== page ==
Dwelling Carbon Dioxide Emission Rate (DER)
As well as thermal comfort, quiet operation is essential to household comfort. Using a Competent Person to install MVHR will help a system achieve optimum performance, providing good indoor air quality, high efficiency and silent operation.
Selecting a Competent Person to install an MVHR system not only helps to ensure a system is performing to its optimum efficiency it also offers housebuilders a valuable SAP benefit that reduces a home’s DER. This offers electrical contractors a potential raft of work if they train to become a Competent Person.
Currently, conservative ratings are applied in SAP calculations to the performance figures of centralised Mechanical Extract Ventilation (MEV) and MVHR because specific fan power (SPF) can increase if a system is not installed correctly, affecting efficiency. The Government therefore applied ‘in use’ performance penalties to the technology’s laboratory data results in initial SAP calculations to compensate, adding a 40% specific fan power penalty to MVHR and 30% to MEV systems.
Following changes to SAP, since January 2012 a housebuilder can choose to have ventilation installed by a competent person resulting in a reduction of these penalties.
Under the scheme, a trained electrical contractor, who must be a member of a Competent Person Scheme, ensures that an installation is in line with competency requirements and complies with or at least meets the performance laid out in the original system design. The installation details are then captured on a commissioning sheet which is submitted to Building Control and the SAP assessor. This information can reduce MVHR penalties from 40% to 30% and MEV from 30% to 25%, enabling housebuilders to achieve a better value for their spend in SAP.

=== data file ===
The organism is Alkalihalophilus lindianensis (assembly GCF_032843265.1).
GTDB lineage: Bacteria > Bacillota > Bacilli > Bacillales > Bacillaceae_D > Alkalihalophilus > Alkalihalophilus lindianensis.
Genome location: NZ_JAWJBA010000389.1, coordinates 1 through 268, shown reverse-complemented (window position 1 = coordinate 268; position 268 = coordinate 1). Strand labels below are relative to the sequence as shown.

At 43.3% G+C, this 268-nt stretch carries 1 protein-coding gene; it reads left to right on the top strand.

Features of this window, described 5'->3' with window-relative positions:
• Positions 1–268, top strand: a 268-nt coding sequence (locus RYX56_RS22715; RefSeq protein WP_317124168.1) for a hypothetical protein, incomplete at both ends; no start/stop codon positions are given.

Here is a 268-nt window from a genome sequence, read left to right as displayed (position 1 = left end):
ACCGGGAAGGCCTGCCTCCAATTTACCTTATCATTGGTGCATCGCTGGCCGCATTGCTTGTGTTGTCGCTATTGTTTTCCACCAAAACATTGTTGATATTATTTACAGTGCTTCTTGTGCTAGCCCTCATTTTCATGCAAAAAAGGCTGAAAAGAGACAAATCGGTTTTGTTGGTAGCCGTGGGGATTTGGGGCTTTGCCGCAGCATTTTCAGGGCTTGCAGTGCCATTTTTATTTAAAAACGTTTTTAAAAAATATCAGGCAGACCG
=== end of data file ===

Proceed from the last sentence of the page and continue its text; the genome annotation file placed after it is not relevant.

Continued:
Meanwhile, for electrical contractors becoming a Competent Person offers an opportunity to add value and differentiate themselves from their competitors while winning work from developers and housebuilders.
To help deliver this, manufacturers and trade associations have been active in establishing a training package through BPEC and helping to train contractors. Installers interested in this training course are able to take it at a number of training providers around the country.
For instance, there is the BPEC course. Designed to meet the requirements in the Domestic Ventilation Compliance Guide 2010 for the installation, inspection, testing, commissioning and provision of information for Fixed Domestic Systems for both new and existing residential buildings, the course runs over two days and gives candidates both theoretical and practical training including the commissioning of a working MVHR system.
Once candidates have completed the course and enrolled with a Competent Person Scheme, they will be able to add value and differentiate themselves from their competitors helping them to win work from developers.
As we move towards the zero carbon homes target and the Government continues to try to lower the carbon emissions generated from the built environment, the drive for greater energy efficiency will continue. As a result MVHR systems will accelerate in growth and installers that are able to fit them competently will be in high demand since it will be increasingly important to prove homes are built as designed to ensure high performance.
To be eligible for the course, installers must hold or be taking a formal qualification such as N/SVQ level 3, or have a number of years’ experience in heating, electrical or ventilation installation. To find out more, or to apply for,Vent-Axia’s course, visit the Training section at www.vent-axia.com/range/bpec-training